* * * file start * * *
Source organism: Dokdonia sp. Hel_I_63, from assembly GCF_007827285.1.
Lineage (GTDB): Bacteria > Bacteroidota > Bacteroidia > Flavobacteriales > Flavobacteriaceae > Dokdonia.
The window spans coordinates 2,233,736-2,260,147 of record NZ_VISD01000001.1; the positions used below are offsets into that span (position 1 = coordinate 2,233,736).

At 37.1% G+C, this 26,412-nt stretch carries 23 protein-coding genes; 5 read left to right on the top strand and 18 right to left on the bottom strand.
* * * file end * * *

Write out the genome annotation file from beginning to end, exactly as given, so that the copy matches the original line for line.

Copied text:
Source organism: Dokdonia sp. Hel_I_63, from assembly GCF_007827285.1.
Lineage (GTDB): Bacteria > Bacteroidota > Bacteroidia > Flavobacteriales > Flavobacteriaceae > Dokdonia.
The window spans coordinates 2,233,736-2,260,147 of record NZ_VISD01000001.1; the positions used below are offsets into that span (position 1 = coordinate 2,233,736).

At 37.1% G+C, this 26,412-nt stretch carries 23 protein-coding genes; 5 read left to right on the top strand and 18 right to left on the bottom strand.